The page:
The Consumer Financial Protection Bureau's proposal draft aimsRead more
to help payday loan borrowers remain in control of their money
New Chicago region foreclosure data showsRead more
double-digit declines in foreclosure filings and auctions
The report focuses on some of the big issues— vacant andRead more
foreclosed properties, retirement savings, and consumer protection—that
have been key to Woodstock Institute's mission and recent work.
CHICAGO, IL—The Consumer Financial Protection Bureau (CFPB) released yesterday a working draft of a proposal to rein in abusive consumer lending schemes such as payday, auto title, and installment lending. The draft, presented at a field hearing in Richmond, VA, would require lenders to verify before making a loan that borrowers can pay it back in full and on time, without re-borrowing, and still cover their basic necessities such as rent, food, and utilities. The draft proposal importantly recognizes that making loans without verifying whether borrowers can afford to repay them is reckless and predatory.
Sen. Dick Durbin (D-IL) reintroduced the “Protecting Consumers from Unreasonable Credit Rates Act” on Tuesday to protect borrowers of high-cost, short-term loans from usurious interest rates. The exploitative practices of many payday lenders leave consumers in financial ruin. Woodstock Institute and partners from across the country have been pushing for decades for stronger regulations of high-cost, short-term loans to prevent high interest rates and practices that exploit the financially disadvantaged.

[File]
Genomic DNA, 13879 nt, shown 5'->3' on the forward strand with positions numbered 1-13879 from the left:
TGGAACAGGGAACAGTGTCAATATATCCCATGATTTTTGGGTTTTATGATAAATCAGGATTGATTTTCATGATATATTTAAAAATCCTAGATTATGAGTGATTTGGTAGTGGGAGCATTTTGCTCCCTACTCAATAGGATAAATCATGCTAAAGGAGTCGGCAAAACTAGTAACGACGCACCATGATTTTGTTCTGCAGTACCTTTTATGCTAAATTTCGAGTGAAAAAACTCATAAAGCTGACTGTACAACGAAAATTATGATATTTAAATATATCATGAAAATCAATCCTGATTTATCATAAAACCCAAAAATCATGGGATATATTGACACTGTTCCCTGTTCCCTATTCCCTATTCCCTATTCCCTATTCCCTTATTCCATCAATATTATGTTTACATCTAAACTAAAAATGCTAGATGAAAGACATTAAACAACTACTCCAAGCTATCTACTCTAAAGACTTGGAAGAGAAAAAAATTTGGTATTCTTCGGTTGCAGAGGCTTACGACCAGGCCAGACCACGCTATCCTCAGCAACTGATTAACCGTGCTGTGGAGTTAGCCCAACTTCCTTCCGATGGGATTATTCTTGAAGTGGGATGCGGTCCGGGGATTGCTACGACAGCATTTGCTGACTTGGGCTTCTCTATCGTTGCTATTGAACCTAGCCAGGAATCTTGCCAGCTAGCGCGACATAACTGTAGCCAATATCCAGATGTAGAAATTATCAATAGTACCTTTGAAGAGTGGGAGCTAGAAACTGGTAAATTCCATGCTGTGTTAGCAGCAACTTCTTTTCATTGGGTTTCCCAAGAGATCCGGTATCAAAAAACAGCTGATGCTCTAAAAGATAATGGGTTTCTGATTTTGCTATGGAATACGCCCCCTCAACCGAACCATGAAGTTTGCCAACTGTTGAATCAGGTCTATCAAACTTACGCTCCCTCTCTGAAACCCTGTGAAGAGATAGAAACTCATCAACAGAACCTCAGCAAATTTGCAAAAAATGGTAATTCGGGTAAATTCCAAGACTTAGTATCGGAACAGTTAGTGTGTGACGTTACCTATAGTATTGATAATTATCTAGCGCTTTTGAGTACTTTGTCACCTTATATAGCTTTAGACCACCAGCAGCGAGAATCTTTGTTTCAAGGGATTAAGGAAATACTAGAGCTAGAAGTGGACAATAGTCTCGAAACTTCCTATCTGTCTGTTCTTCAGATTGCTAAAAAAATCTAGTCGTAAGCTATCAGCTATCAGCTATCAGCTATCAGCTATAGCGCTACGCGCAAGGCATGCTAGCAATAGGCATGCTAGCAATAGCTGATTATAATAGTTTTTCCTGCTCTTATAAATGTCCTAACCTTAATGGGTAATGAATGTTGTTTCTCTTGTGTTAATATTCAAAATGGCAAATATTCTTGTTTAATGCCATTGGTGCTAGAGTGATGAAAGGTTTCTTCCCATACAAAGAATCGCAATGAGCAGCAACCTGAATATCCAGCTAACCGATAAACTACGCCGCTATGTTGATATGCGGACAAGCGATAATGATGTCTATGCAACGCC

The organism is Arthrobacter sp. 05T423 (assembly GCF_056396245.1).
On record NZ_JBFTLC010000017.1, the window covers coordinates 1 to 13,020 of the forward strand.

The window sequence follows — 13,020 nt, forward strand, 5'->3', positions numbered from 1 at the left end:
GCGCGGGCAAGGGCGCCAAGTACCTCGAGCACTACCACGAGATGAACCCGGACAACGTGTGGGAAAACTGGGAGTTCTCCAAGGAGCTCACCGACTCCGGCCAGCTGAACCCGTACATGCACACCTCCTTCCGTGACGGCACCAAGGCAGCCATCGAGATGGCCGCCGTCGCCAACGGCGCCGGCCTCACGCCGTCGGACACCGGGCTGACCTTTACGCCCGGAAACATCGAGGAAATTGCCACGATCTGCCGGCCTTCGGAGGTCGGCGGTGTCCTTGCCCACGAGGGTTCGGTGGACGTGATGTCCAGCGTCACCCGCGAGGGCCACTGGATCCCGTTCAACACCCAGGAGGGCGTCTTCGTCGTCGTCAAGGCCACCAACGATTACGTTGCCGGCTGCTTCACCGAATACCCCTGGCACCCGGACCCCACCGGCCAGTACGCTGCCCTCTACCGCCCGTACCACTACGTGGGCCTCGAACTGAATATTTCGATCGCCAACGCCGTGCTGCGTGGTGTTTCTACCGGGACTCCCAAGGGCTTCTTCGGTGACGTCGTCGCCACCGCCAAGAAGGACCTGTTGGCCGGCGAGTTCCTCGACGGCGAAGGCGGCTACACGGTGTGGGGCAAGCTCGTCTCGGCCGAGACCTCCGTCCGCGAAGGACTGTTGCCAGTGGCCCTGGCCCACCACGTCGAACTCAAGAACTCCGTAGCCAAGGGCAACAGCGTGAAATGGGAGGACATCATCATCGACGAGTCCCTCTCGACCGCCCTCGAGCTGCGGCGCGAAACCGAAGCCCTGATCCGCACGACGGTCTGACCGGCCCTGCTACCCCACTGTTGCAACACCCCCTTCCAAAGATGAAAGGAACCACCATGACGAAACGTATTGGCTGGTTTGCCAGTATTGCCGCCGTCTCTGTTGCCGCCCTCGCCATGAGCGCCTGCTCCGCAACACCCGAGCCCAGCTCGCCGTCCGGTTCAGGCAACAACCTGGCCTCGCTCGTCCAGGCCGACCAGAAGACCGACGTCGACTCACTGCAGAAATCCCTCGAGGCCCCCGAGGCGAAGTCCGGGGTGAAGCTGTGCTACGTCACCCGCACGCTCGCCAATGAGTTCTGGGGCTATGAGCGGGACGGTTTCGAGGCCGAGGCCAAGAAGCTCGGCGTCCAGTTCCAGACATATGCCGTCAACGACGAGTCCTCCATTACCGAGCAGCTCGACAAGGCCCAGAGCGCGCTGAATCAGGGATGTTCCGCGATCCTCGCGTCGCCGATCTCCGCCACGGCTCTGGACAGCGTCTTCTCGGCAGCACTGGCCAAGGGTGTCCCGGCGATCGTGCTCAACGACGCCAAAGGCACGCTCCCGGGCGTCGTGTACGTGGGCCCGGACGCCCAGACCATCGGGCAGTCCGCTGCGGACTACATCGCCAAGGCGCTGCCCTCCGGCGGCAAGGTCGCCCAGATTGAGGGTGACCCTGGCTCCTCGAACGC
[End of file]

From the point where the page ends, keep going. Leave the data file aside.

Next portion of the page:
This Women’s History Month, we at Woodstock Institute are reflecting on how women are still at a disadvantage in the areas of income and wealth and what can be done to address that disparity. One of the common ways in which people build assets is by purchasing a home. Woodstock Institute’s research has shown that women are at a distinct disadvantage in obtaining mortgage credit. The Unequal Opportunity report found that applications from women were less likely than applications from men to be originated and that female-headed joint applications were less likely than male-headed joint applications to be approved. We are completing follow-up research which includes a look into whether certain neighborhoods experience more gender disparities in access to mortgage credit than others and suggestions for policy and practice solutions to expand women’s access to mortgage credit.